LIGHTING CONTROL


Efficient Illumination


 

Introduction

A poor lighting plan can not only cost you money in increased electrical costs, it can also affect productivity and even worker-health.

There are many things that can be done today that will improve the efficiency of your illumination system and we can help you get there.

 


 

Typical Applications
Below you'll find some typical scenarios in which lighting control can be used.

Time Scheduling

Large open office areas work well with simple time scheduling - automatic switching at fixed hours of the day. Overrides allow users to turn on the lights after hours (using wall switches or telephone dial-up codes). Time scheduling can be accomplished with simple time clocks or more sophisticated computer controls. To save more energy, time scheduling systems can be designed so that lights are turned on manually rather than automatically at the beginning of the day, but are turned off automatically at 1- or 2-hour intervals after close of business

Bi-Level Switching

Some people prefer lower overhead lighting levels (especially if daylight is available). Lower light levels are often preferred for computer use, meetings or tasks that are not visually demanding. Bi-level switching can provide simple manual control. For example, in a typical 3-lamp fluorescent fixture, the outer lamps are switched separately from the middle lamp, allowing the user to switch on one, two, or all three lamps. This low-cost measure is a minimum control requirement in some state energy codes, and can provide a simple means of load-shedding during peak hours if the bi-level lighting circuits are remotely controllable.

Manual Dimming

In rooms where different light levels are needed at different times, such as conference rooms and some private offices, the use of manually-operated dimming controls is a common solution. These controls can be either wall-mounted or, for convenience, use wireless remote controls (like the controls for a TV or VCR).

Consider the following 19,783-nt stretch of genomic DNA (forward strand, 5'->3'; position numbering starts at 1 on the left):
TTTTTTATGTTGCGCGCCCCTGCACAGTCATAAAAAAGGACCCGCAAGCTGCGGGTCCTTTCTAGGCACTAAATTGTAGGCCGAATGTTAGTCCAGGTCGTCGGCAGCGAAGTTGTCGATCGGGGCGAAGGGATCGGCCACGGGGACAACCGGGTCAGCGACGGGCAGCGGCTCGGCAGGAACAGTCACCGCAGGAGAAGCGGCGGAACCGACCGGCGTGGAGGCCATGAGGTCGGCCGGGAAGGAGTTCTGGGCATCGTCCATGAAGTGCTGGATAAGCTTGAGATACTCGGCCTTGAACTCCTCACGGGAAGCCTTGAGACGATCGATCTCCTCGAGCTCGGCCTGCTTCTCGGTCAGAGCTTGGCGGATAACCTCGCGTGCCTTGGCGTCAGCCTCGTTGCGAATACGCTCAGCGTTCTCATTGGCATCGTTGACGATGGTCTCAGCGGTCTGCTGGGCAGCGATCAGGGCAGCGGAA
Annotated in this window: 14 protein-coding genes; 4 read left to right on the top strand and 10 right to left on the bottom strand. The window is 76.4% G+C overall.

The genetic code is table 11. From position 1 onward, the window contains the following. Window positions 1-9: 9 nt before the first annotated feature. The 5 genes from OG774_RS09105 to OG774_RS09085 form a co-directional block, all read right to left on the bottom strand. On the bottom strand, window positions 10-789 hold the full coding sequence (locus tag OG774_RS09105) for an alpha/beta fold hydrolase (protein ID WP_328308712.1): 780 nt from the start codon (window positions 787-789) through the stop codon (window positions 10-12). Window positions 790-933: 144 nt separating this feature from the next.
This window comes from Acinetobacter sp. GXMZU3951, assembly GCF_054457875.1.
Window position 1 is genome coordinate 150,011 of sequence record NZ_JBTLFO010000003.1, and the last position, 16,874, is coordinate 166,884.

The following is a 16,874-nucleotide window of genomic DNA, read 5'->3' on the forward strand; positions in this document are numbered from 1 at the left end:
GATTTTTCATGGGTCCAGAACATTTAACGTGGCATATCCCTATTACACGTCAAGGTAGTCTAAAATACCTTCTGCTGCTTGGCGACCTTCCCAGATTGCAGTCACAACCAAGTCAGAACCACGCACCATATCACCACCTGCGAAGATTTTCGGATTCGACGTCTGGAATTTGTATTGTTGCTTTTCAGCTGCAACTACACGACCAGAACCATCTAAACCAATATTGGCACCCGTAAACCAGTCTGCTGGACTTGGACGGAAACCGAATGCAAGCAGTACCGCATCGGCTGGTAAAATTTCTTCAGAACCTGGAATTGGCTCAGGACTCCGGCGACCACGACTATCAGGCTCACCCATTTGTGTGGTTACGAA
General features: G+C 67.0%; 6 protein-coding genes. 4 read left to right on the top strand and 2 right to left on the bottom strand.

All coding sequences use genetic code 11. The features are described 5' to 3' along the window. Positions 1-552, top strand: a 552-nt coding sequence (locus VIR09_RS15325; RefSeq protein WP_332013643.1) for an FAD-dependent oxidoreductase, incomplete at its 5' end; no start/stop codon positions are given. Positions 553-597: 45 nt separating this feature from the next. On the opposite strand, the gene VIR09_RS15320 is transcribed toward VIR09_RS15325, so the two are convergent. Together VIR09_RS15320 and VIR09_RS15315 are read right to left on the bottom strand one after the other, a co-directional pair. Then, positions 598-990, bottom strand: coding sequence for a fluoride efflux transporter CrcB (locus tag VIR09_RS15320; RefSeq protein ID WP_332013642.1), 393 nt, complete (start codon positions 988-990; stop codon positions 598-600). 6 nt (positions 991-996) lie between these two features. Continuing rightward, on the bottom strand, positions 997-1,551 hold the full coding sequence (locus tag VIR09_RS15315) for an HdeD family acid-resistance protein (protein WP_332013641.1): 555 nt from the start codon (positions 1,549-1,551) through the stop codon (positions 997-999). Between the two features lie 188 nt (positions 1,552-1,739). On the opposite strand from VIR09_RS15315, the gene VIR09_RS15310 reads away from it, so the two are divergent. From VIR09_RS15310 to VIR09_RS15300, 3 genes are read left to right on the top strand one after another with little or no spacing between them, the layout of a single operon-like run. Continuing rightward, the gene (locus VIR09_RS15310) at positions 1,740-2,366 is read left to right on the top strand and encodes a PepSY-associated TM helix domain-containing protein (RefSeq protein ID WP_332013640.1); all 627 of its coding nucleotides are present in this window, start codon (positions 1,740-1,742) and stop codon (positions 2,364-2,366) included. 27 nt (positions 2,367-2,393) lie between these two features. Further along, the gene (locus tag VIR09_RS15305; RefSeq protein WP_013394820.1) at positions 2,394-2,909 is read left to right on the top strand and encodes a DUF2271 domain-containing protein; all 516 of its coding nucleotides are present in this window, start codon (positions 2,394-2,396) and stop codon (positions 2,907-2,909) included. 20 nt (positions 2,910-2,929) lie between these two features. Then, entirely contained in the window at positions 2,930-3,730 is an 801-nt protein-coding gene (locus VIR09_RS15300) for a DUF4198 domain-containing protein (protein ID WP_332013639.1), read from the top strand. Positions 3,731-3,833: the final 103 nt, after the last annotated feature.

Automatic Daylight Dimming

Automatic daylight dimming, or "daylighting," uses a light sensor to measure the amount of illumination in a space. Then, light output from a dimming ballast is adjusted to maintain the desired level of illumination. The combination of daylight dimming with appropriate task lighting is often very effective.

Corridors and open cubicles near windows, particularly those with task lighting, are good candidates for daylighting controls. Private offices with windows can also be equipped with individual daylight sensors. Initial commissioning and calibration of light sensors and controls is critical for effective daylighting, however; poorly calibrated daylight sensors can result in little or no savings, and may annoy occupants.

Demand Limiting

During peak demand periods utilities often charge significantly higher prices for electricity. Remote operation of dimming ballasts or bi-level switching helps operators to respond to price signals or utility requests to shed load to help avoid power outages.